Aug 10, 2020

COURT OF APPEAL SUMMARIES (August 3 – 7, 2020)

Walia v. 2155982 Ontario Inc., 2020 ONCA 493 (CanLII)

[Huscroft, Zarnett and Coroza JJ.A.]


Amandeep Sidhu and Shaun Singh, for the appellant

Gregory Weedon and Melissa Truong, for the respondents

Keywords: Contracts, Interpretation, Real Property, Mortgages, Interest, Legality, Corporations, Indoor Management Rule, Interest Act, R.S.C. 1985, c.I-15, s. 8, Krayzel Corp. v. Equitable Trust Co., 2016 SCC 18, P.A.R.C.E.L. Inc. v. Acquaviva, 2015 ONCA 331, Mastercraft Properties Ltd. v. El Ef Investments Inc. (1993), 14 O.R. (3d) 519 (C.A.), leave to appeal refused, [1993] S.C.C.A. No. 463


The appellant gave the corporate respondent a mortgage commitment for a four-month term with an interest rate of 12 percent. However, the second mortgage commitment also contained a condition that if the mortgage matured and was not paid, or there was a default of any payment, the interest rate would increase to 21 percent. After the mortgage went into default, the appellant sued to enforce the mortgage.


1. Did the motion judge err in determining that the condition of the mortgage increasing the rate of interest from 12% to 21% upon a default was invalid because it violated s. 8 of the Interest Act?

2. Did the motion judge err in finding that the renewal agreement was not valid because of the absence of the signature of the corporate respondent’s principal?


Appeal dismissed.


1. No. The motion judge concluded that the condition in the commitment that increased the rate of interest from 12 percent to 21 percent offended s. 8 of the Interest Act because it did not increase the rate of interest solely because of the passage of time. To the contrary, she held that once a mortgage has matured, and it has not been repaid on the date of maturity, the balance becomes outstanding and is in arrears. Therefore, the condition in this case increased the rate because of default. The Court agreed with the motion judge.

Section 8 creates an exception to the rule that lenders and borrowers are free to negotiate and agree on any rate of interest on a loan. The purpose of s. 8 is to prohibit lenders from levying fines, penalties, or rates of interest on any arrears of principal or interest that are secured by mortgage on real property. The prohibited effect is increasing the charge on arrears beyond the rate of interest payable on principal money not in arrears.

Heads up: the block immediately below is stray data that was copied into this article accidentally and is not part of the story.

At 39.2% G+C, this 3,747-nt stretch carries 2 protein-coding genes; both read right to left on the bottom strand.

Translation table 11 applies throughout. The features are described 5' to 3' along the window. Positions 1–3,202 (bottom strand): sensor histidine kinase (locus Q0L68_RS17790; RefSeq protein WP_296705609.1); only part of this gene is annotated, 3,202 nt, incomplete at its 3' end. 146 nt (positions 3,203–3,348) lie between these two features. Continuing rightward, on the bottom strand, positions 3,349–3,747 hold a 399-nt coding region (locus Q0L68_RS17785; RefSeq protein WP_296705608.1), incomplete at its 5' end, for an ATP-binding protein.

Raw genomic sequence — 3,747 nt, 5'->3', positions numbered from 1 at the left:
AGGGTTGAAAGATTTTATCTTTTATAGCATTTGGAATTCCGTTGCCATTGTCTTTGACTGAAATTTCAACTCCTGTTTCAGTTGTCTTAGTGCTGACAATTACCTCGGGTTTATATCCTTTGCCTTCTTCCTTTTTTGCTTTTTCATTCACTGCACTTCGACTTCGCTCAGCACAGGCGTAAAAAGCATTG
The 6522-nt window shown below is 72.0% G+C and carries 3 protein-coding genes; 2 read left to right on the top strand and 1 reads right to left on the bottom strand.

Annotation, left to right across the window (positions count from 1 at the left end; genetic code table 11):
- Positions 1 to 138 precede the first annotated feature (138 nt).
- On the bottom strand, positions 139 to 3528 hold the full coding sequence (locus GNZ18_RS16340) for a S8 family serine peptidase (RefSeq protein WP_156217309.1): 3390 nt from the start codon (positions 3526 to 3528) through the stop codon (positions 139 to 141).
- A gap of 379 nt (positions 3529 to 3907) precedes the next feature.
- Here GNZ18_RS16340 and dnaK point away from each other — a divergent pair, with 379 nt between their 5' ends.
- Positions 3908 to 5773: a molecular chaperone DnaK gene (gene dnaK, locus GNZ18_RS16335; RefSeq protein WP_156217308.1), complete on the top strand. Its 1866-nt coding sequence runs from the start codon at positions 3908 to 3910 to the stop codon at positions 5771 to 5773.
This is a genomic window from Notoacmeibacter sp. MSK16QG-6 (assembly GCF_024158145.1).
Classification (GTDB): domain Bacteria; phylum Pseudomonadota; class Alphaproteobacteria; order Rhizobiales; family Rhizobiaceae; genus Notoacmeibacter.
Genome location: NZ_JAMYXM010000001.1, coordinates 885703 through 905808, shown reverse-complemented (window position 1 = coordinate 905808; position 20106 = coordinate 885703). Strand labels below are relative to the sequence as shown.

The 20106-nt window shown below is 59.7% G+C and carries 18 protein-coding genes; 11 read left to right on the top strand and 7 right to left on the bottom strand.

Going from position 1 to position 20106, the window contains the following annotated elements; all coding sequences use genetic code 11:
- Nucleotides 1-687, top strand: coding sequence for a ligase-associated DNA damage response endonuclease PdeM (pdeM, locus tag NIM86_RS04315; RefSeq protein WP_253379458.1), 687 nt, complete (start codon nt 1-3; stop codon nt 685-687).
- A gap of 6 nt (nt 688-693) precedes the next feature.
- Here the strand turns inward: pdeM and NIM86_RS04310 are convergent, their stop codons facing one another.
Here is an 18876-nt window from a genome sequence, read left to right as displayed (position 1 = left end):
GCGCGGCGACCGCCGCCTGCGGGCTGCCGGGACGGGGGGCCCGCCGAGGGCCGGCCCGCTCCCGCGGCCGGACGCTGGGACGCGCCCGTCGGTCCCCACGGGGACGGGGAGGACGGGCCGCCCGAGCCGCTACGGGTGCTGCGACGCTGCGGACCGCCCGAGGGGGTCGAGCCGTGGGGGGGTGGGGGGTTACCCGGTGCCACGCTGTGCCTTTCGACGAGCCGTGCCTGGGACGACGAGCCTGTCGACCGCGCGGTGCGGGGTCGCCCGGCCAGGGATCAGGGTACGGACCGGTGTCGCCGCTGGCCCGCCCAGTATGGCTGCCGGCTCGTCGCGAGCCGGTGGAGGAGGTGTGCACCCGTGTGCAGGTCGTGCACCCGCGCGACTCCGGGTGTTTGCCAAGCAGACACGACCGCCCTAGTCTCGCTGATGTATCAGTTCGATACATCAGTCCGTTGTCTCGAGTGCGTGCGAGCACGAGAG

In assessing whether a term violates s. 8, what counts is how the impugned term operates, and the consequences it produces, irrespective of the label used to describe the term. If the effect of a term is to impose a higher rate on arrears than on money not in arrears, then s. 8 is offended. On the other hand, an interest rate increase triggered by the mere passage of time (and not by default) does not offend s. 8.

On a plain reading of the condition in this case, there was no doubt that the increase from 12 percent to 21 percent was triggered as a result of the nonpayment of the mortgage on the expiry of its term, which is a default.

2. No. The motion judge held that the indoor management rule did not apply in the circumstances of this case based on her assessment of the “factual constellation”. The Court saw no basis to disturb her careful finding of fact that the appellant knew or ought to have known that a signature of the corporate respondent’s principal was required to give effect to the renewal agreement and that, therefore, the indoor management rule did not apply.